Regardless, I agree - it's ridiculous. That's precisely my point.

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  20. Daniel,

    Libertarians are the least cock-sure, that's the point of being a libertarian; I am sure of one thing though, liberty is a process, it ain't no end. For liberals and conservatives liberty is an end as far as I can tell.

    For your edification: http://reason.com/blog/2011/07/28/i-dont-know-what-ideological-p

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  21. re: "I am sorry for my prose."

    And please don't take that comment as me criticizing you. I simply meant that I wasn't sure exactly what your argument was, which was why I tried to restate what I thought it might be in italics in the third sentence of my response.

    If you are commenting and blogging in more than a single language you have already far exceeded my capabilities. I'm still mastering my first!

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  22. Gary -

    re: "Libertarians are the least cock-sure, that's the point of being a libertarian"

    Gary can you stop this alternating idealization/"no true Scotsman" stuff for just one day.

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  23. You, for one, are by far and away more sure of what you think about things and more sure of what you think things should be than I am. You are not a unique experience for me in that respect.

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  24. "it's libertarians who are the most cock-sure they've got society all figured out."

    Bwahahaha!

    I knew you didn't realize you were misusing "emergent."

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  25. Oh God don't get me started on Helfeld. Another guy whose appeal I truly do not understand.

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  26. Anonymous you might want to elaborate - perhaps you're reading something into that sentence that's not there because I definitely understand the idea of emergent order.

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  27. Daniel,

    Whatever you say Mr. "Keynesianism is the truth, the way and the light."

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  28. Anonymous,

    Now say three Hail Keynes' and don't do it again. ;)

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  29. Huh? Now you're just making yourself look like an idiot, Gary.

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  30. Comment from Anonymous from July 28, 2011 5:29 PM is mine.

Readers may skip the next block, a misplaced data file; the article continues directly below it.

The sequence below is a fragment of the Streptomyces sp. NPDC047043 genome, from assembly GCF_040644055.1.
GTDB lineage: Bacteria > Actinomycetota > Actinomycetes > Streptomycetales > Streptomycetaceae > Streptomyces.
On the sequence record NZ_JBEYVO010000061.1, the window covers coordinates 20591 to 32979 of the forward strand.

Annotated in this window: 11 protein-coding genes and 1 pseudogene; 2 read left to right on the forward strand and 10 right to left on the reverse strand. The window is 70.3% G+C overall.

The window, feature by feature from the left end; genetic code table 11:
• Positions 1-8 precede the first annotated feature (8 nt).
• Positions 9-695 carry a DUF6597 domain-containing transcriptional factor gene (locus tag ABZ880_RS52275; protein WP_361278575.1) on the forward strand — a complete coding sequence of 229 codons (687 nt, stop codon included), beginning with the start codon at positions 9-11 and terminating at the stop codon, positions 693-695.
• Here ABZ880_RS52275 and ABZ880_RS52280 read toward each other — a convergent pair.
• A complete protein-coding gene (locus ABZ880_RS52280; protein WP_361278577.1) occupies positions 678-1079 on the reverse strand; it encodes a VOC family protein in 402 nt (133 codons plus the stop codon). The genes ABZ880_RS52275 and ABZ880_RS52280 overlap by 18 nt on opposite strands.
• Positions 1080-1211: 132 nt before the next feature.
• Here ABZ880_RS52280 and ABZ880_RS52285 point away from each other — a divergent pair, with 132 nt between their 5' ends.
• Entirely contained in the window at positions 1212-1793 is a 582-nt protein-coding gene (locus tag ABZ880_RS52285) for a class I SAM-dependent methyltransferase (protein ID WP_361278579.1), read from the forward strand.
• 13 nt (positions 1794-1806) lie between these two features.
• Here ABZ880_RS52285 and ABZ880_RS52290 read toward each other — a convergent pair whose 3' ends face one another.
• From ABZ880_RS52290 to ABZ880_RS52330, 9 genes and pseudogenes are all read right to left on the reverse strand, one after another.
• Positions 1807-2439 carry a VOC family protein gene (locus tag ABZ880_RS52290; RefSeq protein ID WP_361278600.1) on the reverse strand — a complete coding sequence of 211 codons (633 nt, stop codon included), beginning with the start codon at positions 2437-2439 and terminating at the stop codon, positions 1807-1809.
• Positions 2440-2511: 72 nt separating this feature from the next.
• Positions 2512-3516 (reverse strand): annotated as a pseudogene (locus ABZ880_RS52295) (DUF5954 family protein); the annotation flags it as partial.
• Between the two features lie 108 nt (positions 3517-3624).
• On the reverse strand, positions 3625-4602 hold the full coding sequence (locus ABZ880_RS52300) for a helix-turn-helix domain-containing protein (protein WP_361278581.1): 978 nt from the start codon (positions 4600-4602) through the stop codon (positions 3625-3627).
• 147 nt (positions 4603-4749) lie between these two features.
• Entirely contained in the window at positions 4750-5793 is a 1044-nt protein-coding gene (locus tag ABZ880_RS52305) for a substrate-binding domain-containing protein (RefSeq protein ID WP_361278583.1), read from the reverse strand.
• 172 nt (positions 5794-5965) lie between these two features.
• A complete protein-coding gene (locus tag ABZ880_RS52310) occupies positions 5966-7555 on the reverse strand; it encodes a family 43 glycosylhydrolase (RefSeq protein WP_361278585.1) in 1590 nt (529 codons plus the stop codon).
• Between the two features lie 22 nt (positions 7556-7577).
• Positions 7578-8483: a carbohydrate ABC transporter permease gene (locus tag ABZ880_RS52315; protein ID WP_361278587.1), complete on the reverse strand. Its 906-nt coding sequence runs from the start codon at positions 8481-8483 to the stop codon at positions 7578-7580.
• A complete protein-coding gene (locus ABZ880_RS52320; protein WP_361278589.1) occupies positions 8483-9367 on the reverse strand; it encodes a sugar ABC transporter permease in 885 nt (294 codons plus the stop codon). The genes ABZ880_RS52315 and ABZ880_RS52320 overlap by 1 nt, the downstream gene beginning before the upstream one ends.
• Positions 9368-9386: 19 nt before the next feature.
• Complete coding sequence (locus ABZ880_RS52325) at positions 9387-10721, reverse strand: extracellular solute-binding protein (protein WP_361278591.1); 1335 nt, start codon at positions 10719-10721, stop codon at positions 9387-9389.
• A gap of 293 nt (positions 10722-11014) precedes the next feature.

"How does that follow at all? And we certainly don't "have to""

    What I meant was this: if we lead your reasoning to its logical conclusion, then, it will develop into this: we can only be libertarians - and we now only claim to be such but are not - until we do the following just thing: blow and kill everyone that has received psychic income from state actions. and in this category we can EVEN include the taxpayer who uses public roads (his psychic income may be negative, but it would be larger negative if he had not use the public roads).

    The "have to" comes from the alleged inconsistency between libertarian talking and acting. you imply that no one really is a libertarian until he reacts to state actions the same way he reacts when someone "enters his home and steals 100 dollars".

    so we can conclude this: if one wants to be a libertarian he has to blow the earth - and this will be a just blowing. :))) (this is a joke!)

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  31. I.Georgiev -

    I did go this far in saying that libertarians "had to" do these things to be consistent in the link I share in this post. But in this post I admited that commenters had convinced me I was wrong. There's no reason you "have to" do this. You can think it would be just, but you might not have the incentive or inclination to personally take it upon yourself to take that just action. We don't expect all people who think the Mafia is bad to take on the Mafia, in other words. I was initially wrong on that, and I realize that now.

    But as a matter of assigning what is just and what is unjust I don't think libertarians have it as easy.

    Now, I don't know if it makes sense to say that the whole world is culpable. We can make reasonable culpability designations. But certainly any agent of the state is culpable. As Bob Murphy points out, we might forgive aspiring agents of the state.

    And that IS ridiculous which is precisely my point.

    So why do people hold views that are so ridiculous?

    Hell if I know - I'm not the one that thinks taxes are theft and the state is a criminal enterprise.